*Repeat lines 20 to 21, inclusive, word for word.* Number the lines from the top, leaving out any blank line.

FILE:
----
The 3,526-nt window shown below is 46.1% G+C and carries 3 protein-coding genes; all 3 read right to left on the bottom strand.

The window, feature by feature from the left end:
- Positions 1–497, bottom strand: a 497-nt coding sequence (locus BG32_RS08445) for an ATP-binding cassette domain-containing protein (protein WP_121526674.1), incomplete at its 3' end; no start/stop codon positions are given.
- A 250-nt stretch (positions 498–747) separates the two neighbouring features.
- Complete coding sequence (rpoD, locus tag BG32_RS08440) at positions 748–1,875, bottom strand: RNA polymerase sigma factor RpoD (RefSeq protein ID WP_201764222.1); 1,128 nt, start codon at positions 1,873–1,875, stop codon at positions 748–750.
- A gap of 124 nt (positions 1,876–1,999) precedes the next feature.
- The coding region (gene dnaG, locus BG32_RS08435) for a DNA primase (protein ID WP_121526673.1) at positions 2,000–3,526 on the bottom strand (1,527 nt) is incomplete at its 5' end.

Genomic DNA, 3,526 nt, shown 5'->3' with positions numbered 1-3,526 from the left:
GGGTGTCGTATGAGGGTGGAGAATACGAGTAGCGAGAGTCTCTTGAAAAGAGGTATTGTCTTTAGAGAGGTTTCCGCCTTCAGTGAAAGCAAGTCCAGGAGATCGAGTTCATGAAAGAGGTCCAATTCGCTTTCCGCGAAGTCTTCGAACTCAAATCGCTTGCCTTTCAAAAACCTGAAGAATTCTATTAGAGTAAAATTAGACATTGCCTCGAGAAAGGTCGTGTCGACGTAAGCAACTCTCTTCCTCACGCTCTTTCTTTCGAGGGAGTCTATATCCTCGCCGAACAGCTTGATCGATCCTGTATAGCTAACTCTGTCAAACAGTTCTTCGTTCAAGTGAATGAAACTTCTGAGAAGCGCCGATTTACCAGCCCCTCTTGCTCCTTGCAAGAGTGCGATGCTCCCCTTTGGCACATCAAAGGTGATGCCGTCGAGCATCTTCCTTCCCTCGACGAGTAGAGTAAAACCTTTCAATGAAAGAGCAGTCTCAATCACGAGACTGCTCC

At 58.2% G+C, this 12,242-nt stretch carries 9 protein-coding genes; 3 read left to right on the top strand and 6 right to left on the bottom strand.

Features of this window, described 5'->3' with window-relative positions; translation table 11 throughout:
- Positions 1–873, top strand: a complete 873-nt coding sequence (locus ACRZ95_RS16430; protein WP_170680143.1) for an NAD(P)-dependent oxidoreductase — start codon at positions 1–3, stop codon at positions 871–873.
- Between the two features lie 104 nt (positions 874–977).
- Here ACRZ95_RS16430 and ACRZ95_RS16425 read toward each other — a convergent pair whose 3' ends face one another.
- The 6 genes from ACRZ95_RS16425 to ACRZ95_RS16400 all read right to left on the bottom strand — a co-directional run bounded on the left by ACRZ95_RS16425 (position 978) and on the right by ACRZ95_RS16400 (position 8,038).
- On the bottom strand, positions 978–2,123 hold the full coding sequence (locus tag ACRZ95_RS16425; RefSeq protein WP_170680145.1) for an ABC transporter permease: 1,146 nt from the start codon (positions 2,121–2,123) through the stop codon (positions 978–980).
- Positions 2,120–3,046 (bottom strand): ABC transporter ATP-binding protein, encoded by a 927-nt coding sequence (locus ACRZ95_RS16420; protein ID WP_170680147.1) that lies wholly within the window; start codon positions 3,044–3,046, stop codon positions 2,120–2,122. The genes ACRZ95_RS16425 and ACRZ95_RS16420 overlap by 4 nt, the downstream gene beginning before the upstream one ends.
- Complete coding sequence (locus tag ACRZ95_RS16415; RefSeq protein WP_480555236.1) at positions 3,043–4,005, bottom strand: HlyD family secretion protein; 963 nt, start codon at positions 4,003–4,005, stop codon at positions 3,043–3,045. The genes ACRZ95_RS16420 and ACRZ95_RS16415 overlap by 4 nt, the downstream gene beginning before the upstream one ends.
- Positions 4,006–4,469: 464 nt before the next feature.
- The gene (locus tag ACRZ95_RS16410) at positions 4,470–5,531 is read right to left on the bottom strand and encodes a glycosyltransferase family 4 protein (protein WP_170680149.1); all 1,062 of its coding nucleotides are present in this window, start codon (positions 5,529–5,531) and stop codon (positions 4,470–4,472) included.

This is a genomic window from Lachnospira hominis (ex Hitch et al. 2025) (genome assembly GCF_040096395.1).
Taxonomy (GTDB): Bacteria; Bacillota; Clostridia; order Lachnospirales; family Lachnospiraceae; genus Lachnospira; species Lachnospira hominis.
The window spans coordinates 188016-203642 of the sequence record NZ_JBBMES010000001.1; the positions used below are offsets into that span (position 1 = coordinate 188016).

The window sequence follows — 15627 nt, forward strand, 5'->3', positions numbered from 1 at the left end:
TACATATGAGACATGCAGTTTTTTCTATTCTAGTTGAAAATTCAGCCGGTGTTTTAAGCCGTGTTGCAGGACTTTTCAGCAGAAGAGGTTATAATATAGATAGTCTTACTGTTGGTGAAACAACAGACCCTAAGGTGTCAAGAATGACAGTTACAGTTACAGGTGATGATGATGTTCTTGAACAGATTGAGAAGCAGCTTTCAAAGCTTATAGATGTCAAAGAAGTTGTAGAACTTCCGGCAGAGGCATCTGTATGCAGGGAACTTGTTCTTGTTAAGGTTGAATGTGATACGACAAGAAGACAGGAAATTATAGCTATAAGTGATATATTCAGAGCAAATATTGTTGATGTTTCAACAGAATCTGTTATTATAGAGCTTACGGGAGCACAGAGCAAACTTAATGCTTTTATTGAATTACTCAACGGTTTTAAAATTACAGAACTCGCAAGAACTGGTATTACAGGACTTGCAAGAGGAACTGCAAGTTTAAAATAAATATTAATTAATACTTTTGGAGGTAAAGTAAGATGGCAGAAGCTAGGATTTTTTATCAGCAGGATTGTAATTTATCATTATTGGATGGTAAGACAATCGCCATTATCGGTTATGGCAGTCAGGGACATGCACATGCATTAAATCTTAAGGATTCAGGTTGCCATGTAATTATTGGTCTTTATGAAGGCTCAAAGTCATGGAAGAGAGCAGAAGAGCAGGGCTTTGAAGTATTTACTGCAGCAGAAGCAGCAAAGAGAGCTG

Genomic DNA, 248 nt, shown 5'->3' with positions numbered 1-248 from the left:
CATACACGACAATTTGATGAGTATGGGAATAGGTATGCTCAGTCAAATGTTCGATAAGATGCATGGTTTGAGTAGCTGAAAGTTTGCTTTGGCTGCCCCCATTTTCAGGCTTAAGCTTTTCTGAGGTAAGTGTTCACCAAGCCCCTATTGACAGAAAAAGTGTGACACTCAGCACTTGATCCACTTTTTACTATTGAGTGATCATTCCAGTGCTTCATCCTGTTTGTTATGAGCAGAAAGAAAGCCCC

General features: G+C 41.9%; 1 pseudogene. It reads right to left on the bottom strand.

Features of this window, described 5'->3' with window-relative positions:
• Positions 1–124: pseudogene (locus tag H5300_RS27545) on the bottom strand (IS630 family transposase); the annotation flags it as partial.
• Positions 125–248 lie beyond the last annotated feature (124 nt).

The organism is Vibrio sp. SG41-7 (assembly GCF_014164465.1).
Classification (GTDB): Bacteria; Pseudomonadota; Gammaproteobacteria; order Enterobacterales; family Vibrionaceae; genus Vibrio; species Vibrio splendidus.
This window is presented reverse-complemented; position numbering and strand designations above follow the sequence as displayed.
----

- The gene (locus tag ACRZ95_RS16410) at positions 4,470–5,531 is read right to left on the bottom strand and encodes a glycosyltransferase family 4 protein (protein WP_170680149.1); all 1,062 of its coding nucleotides are present in this window, start codon (positions 5,529–5,531) and stop codon (positions 4,470–4,472) included.

This is a genomic window from Lachnospira hominis (ex Hitch et al. 2025) (genome assembly GCF_040096395.1).